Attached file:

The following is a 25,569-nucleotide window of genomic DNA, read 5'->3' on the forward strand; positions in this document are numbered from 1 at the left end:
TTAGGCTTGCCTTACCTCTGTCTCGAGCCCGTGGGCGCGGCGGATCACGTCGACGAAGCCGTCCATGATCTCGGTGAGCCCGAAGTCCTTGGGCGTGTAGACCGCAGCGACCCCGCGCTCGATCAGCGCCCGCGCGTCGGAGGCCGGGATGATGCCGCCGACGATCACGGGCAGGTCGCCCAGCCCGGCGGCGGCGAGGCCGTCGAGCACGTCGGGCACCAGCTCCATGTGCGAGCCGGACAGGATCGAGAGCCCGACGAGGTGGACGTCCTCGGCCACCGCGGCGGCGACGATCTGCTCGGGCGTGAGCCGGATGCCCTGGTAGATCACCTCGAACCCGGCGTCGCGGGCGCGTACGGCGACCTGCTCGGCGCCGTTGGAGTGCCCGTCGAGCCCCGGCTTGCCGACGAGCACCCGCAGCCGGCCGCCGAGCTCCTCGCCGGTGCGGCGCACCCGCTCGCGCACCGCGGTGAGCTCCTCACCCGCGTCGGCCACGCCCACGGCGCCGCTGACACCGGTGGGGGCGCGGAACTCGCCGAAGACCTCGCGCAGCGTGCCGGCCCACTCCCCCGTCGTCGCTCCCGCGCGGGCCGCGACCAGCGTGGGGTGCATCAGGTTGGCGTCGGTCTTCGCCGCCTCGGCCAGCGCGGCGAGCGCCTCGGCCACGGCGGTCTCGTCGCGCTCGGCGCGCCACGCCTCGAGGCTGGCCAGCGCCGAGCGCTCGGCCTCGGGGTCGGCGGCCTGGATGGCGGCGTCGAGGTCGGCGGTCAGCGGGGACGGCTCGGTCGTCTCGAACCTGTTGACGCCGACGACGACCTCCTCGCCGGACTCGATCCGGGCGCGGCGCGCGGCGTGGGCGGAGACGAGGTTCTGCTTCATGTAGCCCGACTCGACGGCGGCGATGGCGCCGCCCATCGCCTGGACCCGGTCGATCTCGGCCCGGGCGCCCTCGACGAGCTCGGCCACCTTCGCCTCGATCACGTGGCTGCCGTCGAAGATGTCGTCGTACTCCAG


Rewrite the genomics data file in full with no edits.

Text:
The following is a 25,569-nucleotide window of genomic DNA, read 5'->3' on the forward strand; positions in this document are numbered from 1 at the left end:
TTAGGCTTGCCTTACCTCTGTCTCGAGCCCGTGGGCGCGGCGGATCACGTCGACGAAGCCGTCCATGATCTCGGTGAGCCCGAAGTCCTTGGGCGTGTAGACCGCAGCGACCCCGCGCTCGATCAGCGCCCGCGCGTCGGAGGCCGGGATGATGCCGCCGACGATCACGGGCAGGTCGCCCAGCCCGGCGGCGGCGAGGCCGTCGAGCACGTCGGGCACCAGCTCCATGTGCGAGCCGGACAGGATCGAGAGCCCGACGAGGTGGACGTCCTCGGCCACCGCGGCGGCGACGATCTGCTCGGGCGTGAGCCGGATGCCCTGGTAGATCACCTCGAACCCGGCGTCGCGGGCGCGTACGGCGACCTGCTCGGCGCCGTTGGAGTGCCCGTCGAGCCCCGGCTTGCCGACGAGCACCCGCAGCCGGCCGCCGAGCTCCTCGCCGGTGCGGCGCACCCGCTCGCGCACCGCGGTGAGCTCCTCACCCGCGTCGGCCACGCCCACGGCGCCGCTGACACCGGTGGGGGCGCGGAACTCGCCGAAGACCTCGCGCAGCGTGCCGGCCCACTCCCCCGTCGTCGCTCCCGCGCGGGCCGCGACCAGCGTGGGGTGCATCAGGTTGGCGTCGGTCTTCGCCGCCTCGGCCAGCGCGGCGAGCGCCTCGGCCACGGCGGTCTCGTCGCGCTCGGCGCGCCACGCCTCGAGGCTGGCCAGCGCCGAGCGCTCGGCCTCGGGGTCGGCGGCCTGGATGGCGGCGTCGAGGTCGGCGGTCAGCGGGGACGGCTCGGTCGTCTCGAACCTGTTGACGCCGACGACGACCTCCTCGCCGGACTCGATCCGGGCGCGGCGCGCGGCGTGGGCGGAGACGAGGTTCTGCTTCATGTAGCCCGACTCGACGGCGGCGATGGCGCCGCCCATCGCCTGGACCCGGTCGATCTCGGCCCGGGCGCCCTCGACGAGCTCGGCCACCTTCGCCTCGATCACGTGGCTGCCGTCGAAGATGTCGTCGTACTCCAG